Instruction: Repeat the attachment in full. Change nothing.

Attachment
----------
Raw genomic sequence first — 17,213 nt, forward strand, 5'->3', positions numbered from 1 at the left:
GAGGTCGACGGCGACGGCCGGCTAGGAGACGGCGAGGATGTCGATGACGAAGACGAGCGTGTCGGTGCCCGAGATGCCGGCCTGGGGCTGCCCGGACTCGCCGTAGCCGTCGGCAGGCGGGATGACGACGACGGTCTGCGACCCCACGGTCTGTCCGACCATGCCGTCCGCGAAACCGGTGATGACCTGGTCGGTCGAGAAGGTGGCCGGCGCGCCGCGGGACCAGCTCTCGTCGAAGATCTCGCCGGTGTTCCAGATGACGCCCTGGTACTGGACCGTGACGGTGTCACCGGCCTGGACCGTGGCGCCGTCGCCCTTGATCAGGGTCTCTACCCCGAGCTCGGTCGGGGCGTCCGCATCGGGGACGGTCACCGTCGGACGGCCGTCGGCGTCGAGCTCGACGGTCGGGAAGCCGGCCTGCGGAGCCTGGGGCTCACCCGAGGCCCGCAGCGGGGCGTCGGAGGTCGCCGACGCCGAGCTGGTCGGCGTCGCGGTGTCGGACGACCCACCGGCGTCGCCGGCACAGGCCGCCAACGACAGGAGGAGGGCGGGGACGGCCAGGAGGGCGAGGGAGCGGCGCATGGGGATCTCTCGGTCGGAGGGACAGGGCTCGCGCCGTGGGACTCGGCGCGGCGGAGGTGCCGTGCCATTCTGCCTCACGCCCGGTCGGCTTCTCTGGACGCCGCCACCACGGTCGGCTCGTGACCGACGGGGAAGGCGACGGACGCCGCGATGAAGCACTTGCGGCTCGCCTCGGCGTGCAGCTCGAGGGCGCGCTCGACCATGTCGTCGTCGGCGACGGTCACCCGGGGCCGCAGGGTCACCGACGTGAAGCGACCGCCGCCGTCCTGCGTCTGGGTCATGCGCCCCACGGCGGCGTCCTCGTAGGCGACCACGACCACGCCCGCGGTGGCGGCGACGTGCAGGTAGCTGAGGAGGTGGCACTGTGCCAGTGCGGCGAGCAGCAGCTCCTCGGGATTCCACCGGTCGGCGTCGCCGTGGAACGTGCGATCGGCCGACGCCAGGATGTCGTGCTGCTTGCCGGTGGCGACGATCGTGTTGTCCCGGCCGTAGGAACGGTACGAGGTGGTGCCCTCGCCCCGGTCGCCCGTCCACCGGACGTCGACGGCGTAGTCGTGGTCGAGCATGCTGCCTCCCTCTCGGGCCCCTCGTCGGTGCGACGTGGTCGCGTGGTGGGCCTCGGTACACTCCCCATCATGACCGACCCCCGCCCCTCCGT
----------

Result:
Raw genomic sequence first — 17,213 nt, forward strand, 5'->3', positions numbered from 1 at the left:
GAGGTCGACGGCGACGGCCGGCTAGGAGACGGCGAGGATGTCGATGACGAAGACGAGCGTGTCGGTGCCCGAGATGCCGGCCTGGGGCTGCCCGGACTCGCCGTAGCCGTCGGCAGGCGGGATGACGACGACGGTCTGCGACCCCACGGTCTGTCCGACCATGCCGTCCGCGAAACCGGTGATGACCTGGTCGGTCGAGAAGGTGGCCGGCGCGCCGCGGGACCAGCTCTCGTCGAAGATCTCGCCGGTGTTCCAGATGACGCCCTGGTACTGGACCGTGACGGTGTCACCGGCCTGGACCGTGGCGCCGTCGCCCTTGATCAGGGTCTCTACCCCGAGCTCGGTCGGGGCGTCCGCATCGGGGACGGTCACCGTCGGACGGCCGTCGGCGTCGAGCTCGACGGTCGGGAAGCCGGCCTGCGGAGCCTGGGGCTCACCCGAGGCCCGCAGCGGGGCGTCGGAGGTCGCCGACGCCGAGCTGGTCGGCGTCGCGGTGTCGGACGACCCACCGGCGTCGCCGGCACAGGCCGCCAACGACAGGAGGAGGGCGGGGACGGCCAGGAGGGCGAGGGAGCGGCGCATGGGGATCTCTCGGTCGGAGGGACAGGGCTCGCGCCGTGGGACTCGGCGCGGCGGAGGTGCCGTGCCATTCTGCCTCACGCCCGGTCGGCTTCTCTGGACGCCGCCACCACGGTCGGCTCGTGACCGACGGGGAAGGCGACGGACGCCGCGATGAAGCACTTGCGGCTCGCCTCGGCGTGCAGCTCGAGGGCGCGCTCGACCATGTCGTCGTCGGCGACGGTCACCCGGGGCCGCAGGGTCACCGACGTGAAGCGACCGCCGCCGTCCTGCGTCTGGGTCATGCGCCCCACGGCGGCGTCCTCGTAGGCGACCACGACCACGCCCGCGGTGGCGGCGACGTGCAGGTAGCTGAGGAGGTGGCACTGTGCCAGTGCGGCGAGCAGCAGCTCCTCGGGATTCCACCGGTCGGCGTCGCCGTGGAACGTGCGATCGGCCGACGCCAGGATGTCGTGCTGCTTGCCGGTGGCGACGATCGTGTTGTCCCGGCCGTAGGAACGGTACGAGGTGGTGCCCTCGCCCCGGTCGCCCGTCCACCGGACGTCGACGGCGTAGTCGTGGTCGAGCATGCTGCCTCCCTCTCGGGCCCCTCGTCGGTGCGACGTGGTCGCGTGGTGGGCCTCGGTACACTCCCCATCATGACCGACCCCCGCCCCTCCGT